The expec­ta­ti­ons for the German Council Pre­si­dency as to the future shape of the Eastern Part­ners­hip from the per­spec­tive of civil society. The case of the Repu­blic of Moldova

Foto: Wire­stock Images /​

Im Rahmen unseres Pro­jek­tes „Öst­li­che Part­ner­schaft 2.0“ ver­öf­fent­li­chen wir eine Arti­kel­reihe über die drei EU-Asso­­zi­ie­­rungs­­­staa­­ten (Ukraine, Geor­gien, Moldau). Autorin­nen und Autoren aus der Region ( Paata Gaprin­da­sh­vili, Mariam Tsits­ikash­vili, Hen­na­diy Maksak, Angela Gramada) ana­ly­sie­ren die Erwar­tun­gen an die deut­sche Rats­prä­si­dent­schaft hin­sicht­lich der zukünf­ti­gen Aus­ge­stal­tung der Öst­li­chen Part­ner­schaft aus zivil­ge­sell­schaft­li­cher Perspektive.

In its current form, the program for Germany’s Pre­si­dency of the EU Council is sub­stan­ti­ally dif­fe­rent from what was envi­sa­ged in the initial plan­ning. The final plan focuses on the spe­ci­fic goal and prio­rity of over­co­m­ing the crises caused by COVID-19 pan­de­mic. Germany, with an economy less affec­ted by Covid-19 than those of many other Euro­pean coun­tries, will have to promote a foreign policy that can support the app­li­ca­tion at the EU level of the principle of soli­da­rity and demo­cra­tic princi­ples, while genera­ting the necessary cohe­sion, and support for the view that the Euro­pean poli­cies and pro­jects being pro­mo­ted are fea­si­ble and will yield common bene­fits across EU borders.

Secu­rity, public safety, and socio-eco­no­mic cohe­sion are the key prio­ri­ties for the German EU Pre­si­dency in the next six months. These prio­ri­ties are cross-cutting ele­ments in the German program, and in the coming months we will see how the process through which these prio­ri­ties are placed in rela­tion to one another and imple­men­ted unfolds, not only within the Euro­pean Union but also beyond its borders.

Spea­king of borders, the non-EU part­ners expect these prio­ri­ties to be imple­men­ted in Eastern Europe as well, inclu­ding the app­li­ca­tion of the concept of civi­lian secu­rity as part of the dis­cus­sions on Euro­pean secu­rity. At issue are ques­ti­ons like how this concept can be inte­gra­ted intoac­tions taken to incre­ase the resi­li­ence of public insti­tu­ti­ons, into socio-eco­no­mic reforms and efforts to make poli­ti­cal dis­cour­ses accoun­ta­ble, and into the stra­tegy for coping with the pan­de­mic; how the states can address this issue in their inter­ac­tions with unre­co­gni­zed regimes in areas for which con­sti­tu­tio­nal aut­ho­ri­ties do not have access to data and no means ofpro­vi­ding support to their citi­zens. No con­ver­sa­tion about a stra­tegy to miti­gate the impacts of various risks and chal­len­ges can be pro­duc­tive without an under­stan­ding of the spe­ci­fic situa­tion of each dia­lo­gue partner. In the docu­ment „Eastern Part­ners­hip. 20 Deli­ver­a­bles for 2020: Brin­ging tan­gi­ble results for citi­zens“ this concept of civi­lian secu­rity is found in several prio­ri­ties (rule of law, reforms, secu­rity). It must con­ti­nue to be sup­por­ted, even though it is an extre­mely tech­ni­cal issu­e­re­qui­ring sus­tai­ned and immediate action. Over­co­m­ing the pan­de­mic, as a prio­rity issue, passes from Croatia to Germany pre­si­dency. This means that more atten­tion must be paid to this area.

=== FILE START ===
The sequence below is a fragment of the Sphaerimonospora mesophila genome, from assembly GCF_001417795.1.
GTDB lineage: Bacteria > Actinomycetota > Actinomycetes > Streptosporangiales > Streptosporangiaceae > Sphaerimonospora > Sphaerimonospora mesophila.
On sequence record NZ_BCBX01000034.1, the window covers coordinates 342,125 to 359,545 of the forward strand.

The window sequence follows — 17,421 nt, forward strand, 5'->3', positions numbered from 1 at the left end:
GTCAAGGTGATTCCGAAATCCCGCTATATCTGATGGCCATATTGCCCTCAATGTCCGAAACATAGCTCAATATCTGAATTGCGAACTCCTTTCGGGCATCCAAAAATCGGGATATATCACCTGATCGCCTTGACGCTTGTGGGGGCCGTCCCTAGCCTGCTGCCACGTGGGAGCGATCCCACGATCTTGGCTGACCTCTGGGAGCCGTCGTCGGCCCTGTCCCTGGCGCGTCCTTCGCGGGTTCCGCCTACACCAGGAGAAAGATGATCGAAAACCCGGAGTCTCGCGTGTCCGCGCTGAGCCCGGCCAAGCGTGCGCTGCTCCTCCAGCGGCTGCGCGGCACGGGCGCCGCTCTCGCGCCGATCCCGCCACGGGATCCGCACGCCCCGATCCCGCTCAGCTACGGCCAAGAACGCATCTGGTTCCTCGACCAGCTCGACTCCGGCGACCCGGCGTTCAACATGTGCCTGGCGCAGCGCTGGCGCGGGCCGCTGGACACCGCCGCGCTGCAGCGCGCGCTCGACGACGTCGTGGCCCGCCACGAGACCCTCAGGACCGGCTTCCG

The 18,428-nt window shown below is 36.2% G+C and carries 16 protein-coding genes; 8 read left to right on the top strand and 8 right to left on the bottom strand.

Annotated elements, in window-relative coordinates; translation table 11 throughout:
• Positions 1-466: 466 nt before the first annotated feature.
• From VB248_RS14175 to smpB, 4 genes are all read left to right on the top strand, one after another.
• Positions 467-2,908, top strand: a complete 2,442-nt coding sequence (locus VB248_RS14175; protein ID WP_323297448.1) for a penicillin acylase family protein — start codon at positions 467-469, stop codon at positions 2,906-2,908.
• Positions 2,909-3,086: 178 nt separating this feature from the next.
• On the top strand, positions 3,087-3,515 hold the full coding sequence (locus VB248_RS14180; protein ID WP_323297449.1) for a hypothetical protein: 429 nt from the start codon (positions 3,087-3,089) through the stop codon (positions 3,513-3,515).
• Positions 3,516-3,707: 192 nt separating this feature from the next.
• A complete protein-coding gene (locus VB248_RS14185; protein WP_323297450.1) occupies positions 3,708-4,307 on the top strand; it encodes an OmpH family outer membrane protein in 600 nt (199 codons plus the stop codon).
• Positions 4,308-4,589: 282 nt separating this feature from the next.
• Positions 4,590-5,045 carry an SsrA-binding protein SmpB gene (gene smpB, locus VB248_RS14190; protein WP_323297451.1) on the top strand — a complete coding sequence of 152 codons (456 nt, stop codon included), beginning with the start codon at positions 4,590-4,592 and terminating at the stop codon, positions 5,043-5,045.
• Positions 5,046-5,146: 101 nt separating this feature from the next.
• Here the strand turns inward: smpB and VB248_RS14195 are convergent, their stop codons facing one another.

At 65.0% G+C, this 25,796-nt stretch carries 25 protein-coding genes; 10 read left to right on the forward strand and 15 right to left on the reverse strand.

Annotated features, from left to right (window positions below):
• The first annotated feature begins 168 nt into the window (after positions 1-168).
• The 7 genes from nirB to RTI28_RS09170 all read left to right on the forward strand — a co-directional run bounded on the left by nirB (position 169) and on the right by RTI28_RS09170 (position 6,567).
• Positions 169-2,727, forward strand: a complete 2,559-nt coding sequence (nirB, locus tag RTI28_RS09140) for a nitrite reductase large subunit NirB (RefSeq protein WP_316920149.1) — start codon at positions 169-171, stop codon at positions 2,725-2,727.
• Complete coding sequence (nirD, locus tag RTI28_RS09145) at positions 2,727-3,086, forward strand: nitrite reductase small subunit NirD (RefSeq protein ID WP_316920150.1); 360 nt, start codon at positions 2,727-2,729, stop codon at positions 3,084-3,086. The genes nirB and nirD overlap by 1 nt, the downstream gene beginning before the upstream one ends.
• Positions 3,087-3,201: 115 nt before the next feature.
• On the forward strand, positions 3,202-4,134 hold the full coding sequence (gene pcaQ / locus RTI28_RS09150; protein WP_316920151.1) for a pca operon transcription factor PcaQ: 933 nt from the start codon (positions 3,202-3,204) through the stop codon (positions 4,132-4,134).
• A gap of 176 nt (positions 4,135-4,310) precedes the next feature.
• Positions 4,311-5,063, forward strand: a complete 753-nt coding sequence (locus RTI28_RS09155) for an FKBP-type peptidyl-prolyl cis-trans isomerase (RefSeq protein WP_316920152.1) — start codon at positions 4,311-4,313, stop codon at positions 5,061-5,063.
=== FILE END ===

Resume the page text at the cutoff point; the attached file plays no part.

The „pan­de­mic“ issue must also be addres­sed from the per­spec­tive ofthe other prio­ri­ties that Germany has set for itsEU Council pre­si­dency: climate change and digi­ta­liz­a­tion. De facto, climate change and digi­ta­li­sa­tion are con­stant ele­ments inGermany’s foreign policy, which pro­mo­tes­both issues at the Euro­pean and global level. These issu­estake on even greater stra­te­gic impor­t­ance in the context of a pan­de­mic. Pro­gress in these areas is accom­pa­nied by incre­a­sed oppor­tu­nities to sti­mu­late the economy, inno­va­tion and the safety of com­mer­cial trans­port, and helps create oppor­tu­nities to miti­gate the nega­tive impact and risks asso­cia­ted with epi­de­mics or natural dis­as­ters, inclu­ding that ofres­uming the dis­cus­sions for gran­ting macro-finan­cial support to the Repu­blic of Moldova.

Retur­ning, however, to Eastern Europe and the Repu­blic of Moldova and to the primary need to achieve the objec­ti­ves of the program for Germany’s pre­si­dency of the EU Council beyond the exter­nal borders of Europe, one can recom­men­dac­tions taken to extend the princi­ples estab­lis­hed by Germany not only within the EU, but also in the rela­ti­ons­hip withnon-EU part­ners, with the aims of:

- further encou­ra­ging public inter­ac­tions and private part­ners­hips and joint pro­jects, in which Euro­pean expe­ri­en­ces and inno­va­tions or eco­no­mic pro­jects can be taken over under the legal frame­work gene­ra­ted by the Asso­cia­tion Agree­ments and the DCFTA;